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Guildford teen discovers ‘pulled muscle’ was bone cancer

 

A teenager who thought she just had a pulled muscle now has a titanium rod for a thigh bone after being diagnosed with a rare cancer.

Faye Lucas, 19, put off going to the doctors for more than 12 months as she put her difficulty bending her leg down to a strain.

But the newly-qualified hairdresser, from Guildford, was horrified to be told that she had parosteal osteosarcoma, a rare form of bone cancer.

Devastated to learn she may have to lose her hair for chemotherapy, her world was turned upside down with the diagnosis.   

But to fight the disease, she underwent a pioneering four-hour operation to replace her left femur with the metal bone.

Having to learn how to walk all over again, she is now ‘grieving over the loss of her limb’ which she says doesn’t feel like hers.

Faye Lucas, 19, put off going to the doctors for more than 12 months as she put her difficulty bending her leg down to a strain

Faye Lucas, 19, put off going to the doctors for more than 12 months as she put her difficulty bending her leg down to a strain

Faye Lucas, 19, put off going to the doctors for more than 12 months as she put her difficulty bending her leg down to a strain

Miss Lucas said: ‘I couldn’t bend my knee properly but put off going to the doctors for about a year.

‘I’m quite a clumsy person. I thought I had just pulled a muscle at first so I presumed it would get better by itself, but after about a year I realised that it had just got worse.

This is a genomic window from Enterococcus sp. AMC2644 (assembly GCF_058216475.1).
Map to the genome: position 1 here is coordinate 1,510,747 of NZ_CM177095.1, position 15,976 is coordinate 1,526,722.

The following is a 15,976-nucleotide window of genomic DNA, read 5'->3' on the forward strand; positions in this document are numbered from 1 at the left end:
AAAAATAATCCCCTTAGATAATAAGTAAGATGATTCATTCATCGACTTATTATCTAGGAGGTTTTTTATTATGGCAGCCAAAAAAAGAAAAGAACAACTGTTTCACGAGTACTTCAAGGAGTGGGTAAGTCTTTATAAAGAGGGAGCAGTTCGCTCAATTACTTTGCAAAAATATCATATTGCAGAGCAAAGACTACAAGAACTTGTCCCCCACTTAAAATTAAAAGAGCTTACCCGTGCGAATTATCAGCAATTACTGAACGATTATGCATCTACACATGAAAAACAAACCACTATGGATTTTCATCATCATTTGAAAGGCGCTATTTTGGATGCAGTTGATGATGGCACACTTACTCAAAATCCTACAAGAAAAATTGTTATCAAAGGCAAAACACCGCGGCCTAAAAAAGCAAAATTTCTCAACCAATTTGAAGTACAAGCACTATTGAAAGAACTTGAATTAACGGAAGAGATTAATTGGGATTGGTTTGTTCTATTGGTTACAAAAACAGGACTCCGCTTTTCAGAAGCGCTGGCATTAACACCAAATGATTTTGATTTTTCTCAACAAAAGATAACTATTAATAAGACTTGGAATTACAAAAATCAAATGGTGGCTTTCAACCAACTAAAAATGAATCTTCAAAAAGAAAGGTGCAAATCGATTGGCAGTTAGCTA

‘It got to a certain point where my leg wouldn’t go any further, I started to compare it to my other leg as I could bend that one a lot easier and further.

‘I went to the doctors but I felt silly going just because I couldn’t bend my leg. When I got the diagnosis I was just in shock.

‘As soon as I went into the room and saw the nurse’s Macmillan name badge I already knew what the consultant would say.’

Shocking diagnosis 

Her parents were shocked at the diagnosis, considering that her mother, Janice, 51, had only just been given the clear from breast cancer a year ago.

She said her father, Paul, 54, was in ‘despair’ after being given the news almost straight after his wife battled the disease. 

Although still early into her recovery she has already started planning how to get back into the workplace with placing extra strain on her new ‘bone’.

But the newly-qualified hairdresser was horrified to be told she had parosteal osteosarcoma, a rare form of bone cancer (pictured with her boyfriend of four years Herbie Elliot)

But the newly-qualified hairdresser was horrified to be told she had parosteal osteosarcoma, a rare form of bone cancer (pictured with her boyfriend of four years Herbie Elliot)

But the newly-qualified hairdresser was horrified to be told she had parosteal osteosarcoma, a rare form of bone cancer (pictured with her boyfriend of four years Herbie Elliot)

Miss Lucas said: ‘It’s not how I thought my life would be. Walking is really good for my leg but standing isn’t great, so I don’t know if I’ll be able to go back to hairdressing.

‘I just want to see, I don’t want to get disappointed by hoping I can go back to it but then finding out I can’t.

‘My specialist suggested I could do it part time, or I could even get a job as a receptionist at a hair salon and just do the occasional client.

‘I’m 19 so I’ve got the rest of my life ahead of me – the possibilities are endless.’

Big challenges 

She added: ‘The biggest challenge is just the everyday things I used to take for granted, I find getting out of bed and standing is a really big struggle.

‘Also finding the energy to just motivate myself – as much as I want to get better it is hard.  

‘I think initially I was naive to how painful it would be. What shocked me is that you grieve over your leg, it doesn’t feel like yours anymore.

‘I just felt sad about it all, like I didn’t think you would be able to tell that the titanium replacement isn’t your own bone. I didn’t expect any of these feelings at all.’